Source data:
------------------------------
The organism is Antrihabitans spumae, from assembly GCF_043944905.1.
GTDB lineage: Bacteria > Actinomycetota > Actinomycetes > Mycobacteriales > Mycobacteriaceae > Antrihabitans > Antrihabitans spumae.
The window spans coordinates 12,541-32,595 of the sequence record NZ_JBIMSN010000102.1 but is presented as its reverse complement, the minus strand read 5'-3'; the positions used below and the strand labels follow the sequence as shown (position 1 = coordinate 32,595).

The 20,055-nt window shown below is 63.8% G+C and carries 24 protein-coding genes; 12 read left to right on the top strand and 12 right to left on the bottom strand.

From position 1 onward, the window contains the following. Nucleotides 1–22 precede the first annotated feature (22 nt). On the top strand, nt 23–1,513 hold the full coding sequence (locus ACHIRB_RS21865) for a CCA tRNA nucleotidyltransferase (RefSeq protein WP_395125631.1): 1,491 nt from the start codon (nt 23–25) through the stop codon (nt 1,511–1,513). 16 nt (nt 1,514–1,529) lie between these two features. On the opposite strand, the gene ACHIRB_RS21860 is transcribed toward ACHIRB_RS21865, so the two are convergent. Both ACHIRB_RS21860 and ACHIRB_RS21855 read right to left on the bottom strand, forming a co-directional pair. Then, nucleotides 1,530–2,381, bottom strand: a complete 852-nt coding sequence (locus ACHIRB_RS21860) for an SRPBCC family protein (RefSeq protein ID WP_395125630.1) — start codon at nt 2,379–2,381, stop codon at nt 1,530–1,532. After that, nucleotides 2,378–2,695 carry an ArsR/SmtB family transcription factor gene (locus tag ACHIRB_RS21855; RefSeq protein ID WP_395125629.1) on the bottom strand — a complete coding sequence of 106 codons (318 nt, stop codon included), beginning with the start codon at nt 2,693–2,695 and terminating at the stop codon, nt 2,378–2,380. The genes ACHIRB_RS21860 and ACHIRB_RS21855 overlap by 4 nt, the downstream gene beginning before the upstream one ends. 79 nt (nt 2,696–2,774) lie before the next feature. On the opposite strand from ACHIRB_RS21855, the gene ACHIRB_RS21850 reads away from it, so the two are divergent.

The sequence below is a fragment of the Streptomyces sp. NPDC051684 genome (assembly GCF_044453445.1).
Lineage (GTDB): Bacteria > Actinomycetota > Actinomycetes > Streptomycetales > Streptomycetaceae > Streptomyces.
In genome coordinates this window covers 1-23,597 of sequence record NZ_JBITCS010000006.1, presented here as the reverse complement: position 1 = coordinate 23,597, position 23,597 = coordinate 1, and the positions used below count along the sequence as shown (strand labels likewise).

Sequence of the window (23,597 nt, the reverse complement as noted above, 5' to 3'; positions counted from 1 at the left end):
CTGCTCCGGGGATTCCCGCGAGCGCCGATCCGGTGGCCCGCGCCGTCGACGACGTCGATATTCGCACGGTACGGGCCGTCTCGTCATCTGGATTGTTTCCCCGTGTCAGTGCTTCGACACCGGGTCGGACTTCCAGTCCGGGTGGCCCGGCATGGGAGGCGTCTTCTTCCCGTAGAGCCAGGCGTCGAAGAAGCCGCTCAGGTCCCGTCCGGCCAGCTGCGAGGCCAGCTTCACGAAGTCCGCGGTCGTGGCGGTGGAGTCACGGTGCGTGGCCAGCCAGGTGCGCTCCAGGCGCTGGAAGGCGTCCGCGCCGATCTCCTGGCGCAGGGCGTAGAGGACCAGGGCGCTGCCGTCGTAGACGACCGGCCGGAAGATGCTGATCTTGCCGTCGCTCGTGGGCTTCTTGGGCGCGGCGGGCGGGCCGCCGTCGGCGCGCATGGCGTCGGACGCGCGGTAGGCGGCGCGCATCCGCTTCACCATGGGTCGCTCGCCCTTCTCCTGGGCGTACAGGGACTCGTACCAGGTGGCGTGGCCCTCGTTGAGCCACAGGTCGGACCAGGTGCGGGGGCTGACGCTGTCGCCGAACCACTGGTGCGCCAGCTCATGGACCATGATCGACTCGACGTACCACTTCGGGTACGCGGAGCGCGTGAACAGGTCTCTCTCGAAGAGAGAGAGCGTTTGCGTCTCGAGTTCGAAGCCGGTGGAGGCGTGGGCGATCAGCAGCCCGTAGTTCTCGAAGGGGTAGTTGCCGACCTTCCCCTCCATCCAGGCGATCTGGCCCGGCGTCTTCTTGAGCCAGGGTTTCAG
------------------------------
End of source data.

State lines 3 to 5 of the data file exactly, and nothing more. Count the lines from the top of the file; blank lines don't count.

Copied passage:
The window spans coordinates 12,541-32,595 of the sequence record NZ_JBIMSN010000102.1 but is presented as its reverse complement, the minus strand read 5'-3'; the positions used below and the strand labels follow the sequence as shown (position 1 = coordinate 32,595).

The 20,055-nt window shown below is 63.8% G+C and carries 24 protein-coding genes; 12 read left to right on the top strand and 12 right to left on the bottom strand.

From position 1 onward, the window contains the following. Nucleotides 1–22 precede the first annotated feature (22 nt). On the top strand, nt 23–1,513 hold the full coding sequence (locus ACHIRB_RS21865) for a CCA tRNA nucleotidyltransferase (RefSeq protein WP_395125631.1): 1,491 nt from the start codon (nt 23–25) through the stop codon (nt 1,511–1,513). 16 nt (nt 1,514–1,529) lie between these two features. On the opposite strand, the gene ACHIRB_RS21860 is transcribed toward ACHIRB_RS21865, so the two are convergent. Both ACHIRB_RS21860 and ACHIRB_RS21855 read right to left on the bottom strand, forming a co-directional pair. Then, nucleotides 1,530–2,381, bottom strand: a complete 852-nt coding sequence (locus ACHIRB_RS21860) for an SRPBCC family protein (RefSeq protein ID WP_395125630.1) — start codon at nt 2,379–2,381, stop codon at nt 1,530–1,532. After that, nucleotides 2,378–2,695 carry an ArsR/SmtB family transcription factor gene (locus tag ACHIRB_RS21855; RefSeq protein ID WP_395125629.1) on the bottom strand — a complete coding sequence of 106 codons (318 nt, stop codon included), beginning with the start codon at nt 2,693–2,695 and terminating at the stop codon, nt 2,378–2,380. The genes ACHIRB_RS21860 and ACHIRB_RS21855 overlap by 4 nt, the downstream gene beginning before the upstream one ends. 79 nt (nt 2,696–2,774) lie before the next feature. On the opposite strand from ACHIRB_RS21855, the gene ACHIRB_RS21850 reads away from it, so the two are divergent.